Thejas Jagannath

  • iv


    Abstract ii

    Acknowledgements iii

    Table of Contents iv

    List of Figures vi

    List of Tables vii

    Chapter 1 Introduction 1

    1.1 Research overview 1

    1.2 Research questions and aims 2

    1.3 Research context 3

    1.4 Structure of the dissertation 8

    Chapter 2 Literature Review 10

    2.1 Overview 10

    2.2 What is a public space? 10

    2.2.1 Oeuvre 12

    2.3 Sociality of public space 13

    2.3.1 Democracy in public spaces 13

    2.3.2 Masseys thrown-togetherness 14

    2.3.3 Situated multiplicity 15

    2.3.4 Affect 16

    2.4 Public art in public space 18

    2.5 Summary 21

    Chapter 3 Research Methods 22

    3.1 Context of research 22

    3.2 Qualitative research 22

    3.2.1 Semi-structured interviews 23

    3.2.2 Questionnaire method 24

    3.3 Analysis of method 26

    3.4 Ethics and positionality 26

  • v

    Chapter 4 Reflections of a good public space 28

    4.1 Overview 28

    4.2 Landscape and amenities of public space 28

    4.3 People-oriented public spaces 33

    4.3.1 Inclusive and welcoming public spaces 33

    4.3.2 Pedestrian zones 39

    4.4 Summary 42

    Chapter 5 Art in public spaces 43

    5.1 Overview 43

    5.2 Role of art in public spaces 44

    5.3 Engagement with public art 45

    5.3.1 Engagement with Robert Burns statue 49

    5.3.2 Engagement with the Worm sculpture 54

    5.3.3 Engagement with street art 58

    5.3.4 Combining engagement with public art in Dunedin 64

    5.4 Democracy: public participation in public art 64

    5.5 Summary 67

    Chapter 6 Aims, limitations and future prospects 69

    6.1 Aim of research 69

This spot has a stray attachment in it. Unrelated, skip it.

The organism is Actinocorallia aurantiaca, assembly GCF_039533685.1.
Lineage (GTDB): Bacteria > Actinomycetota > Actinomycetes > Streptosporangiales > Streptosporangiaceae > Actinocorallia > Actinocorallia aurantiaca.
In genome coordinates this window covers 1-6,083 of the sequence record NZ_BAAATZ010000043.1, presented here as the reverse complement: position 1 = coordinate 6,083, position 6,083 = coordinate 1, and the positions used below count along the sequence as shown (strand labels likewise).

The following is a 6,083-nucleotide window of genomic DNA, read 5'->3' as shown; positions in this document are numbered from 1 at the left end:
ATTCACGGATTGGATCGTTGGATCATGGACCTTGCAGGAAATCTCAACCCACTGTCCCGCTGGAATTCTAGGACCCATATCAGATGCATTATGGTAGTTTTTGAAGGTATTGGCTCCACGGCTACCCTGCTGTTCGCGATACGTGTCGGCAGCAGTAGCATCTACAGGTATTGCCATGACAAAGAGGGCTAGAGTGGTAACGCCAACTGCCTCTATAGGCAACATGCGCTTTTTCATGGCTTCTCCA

6.2 Limitations 70

    6.3 Future prospects 70

    6.4 Concluding statements 71

    Reference List 72

    Appendix A: Interview questions 76

    Appendix B: Survey questions 77

    Appendix C: Ethical information sheet and consent form 84

  • vi


    Figure 1.1: Robert Burns Statue, Dunedin 4

    Figure 1.2: Worm sculpture by Julia Morrison 5

    Figure 1.3: Street art trail map 6

    Figure 1.4: Love is in the air artwork by Natalia Rak 7

    Figure 2.1: Angel of North sculpture by Anthony Gormley 16

    Figure 2.2: Tilted Arc by Richard Serra 20

    Figure 4.1: Seating and green spaces in the Botanic Gardens 29

    Figure 4.2: Graph depicting sense of belonging 38

    Figure 4.3: Trafalgar Square, London 40

    Figure 5.1: Graph depicting historic symbolism 51

    Figure 5.2: Robert Burns Statue in a Korowai 53

    Figure 5.3: Children interacting with the Worm sculpture 55

    Figure 5.4: Pixel Pancho, Chipmunks 61

    Figure 5.5: The Eagle by Del East 61

    Figure 5.6: Bronx Bronzes by John Ahearn 66

  • vii


    Table 4.1: Survey respondents on why they visit public spaces 32

    Table 4.2: Reasons for feeling welcome in the Botanic Gardens 36

    Table 4.3: Reasons for feeling welcome in the Octagon 37

    Table 4.4: Responses on pedestrian friendly zones 41

    Table 5.1: Reasons for engaging with Robert Burns in the Octagon 50

    Table 5.2: Reasons for engaging with the Worm sculpture 57

  • 1

    Chapter 1


    1.1 Research overview

    Cities around the world invest in public art for a variety of reasons (Amin, 2008; Cant &

    Morris, 2006). Public art can denote symbolism which can sometimes lead to community

    involvement (Hawkins, 2013). Communities engage with public art in cities in many ways

    with interactive or static sculptures, and street art which are mostly free for all. Such public

    artworks often try to represent the city by giving people a sense of familiarity towards the

    public space (Pile, 1996). The place in which public art is located gives an idea of who it is

    targeted at and what the motive behind the art is (Zebracki, 2012). The open spaces in a

    city which are created for public recreation are often selected as sites for public artworks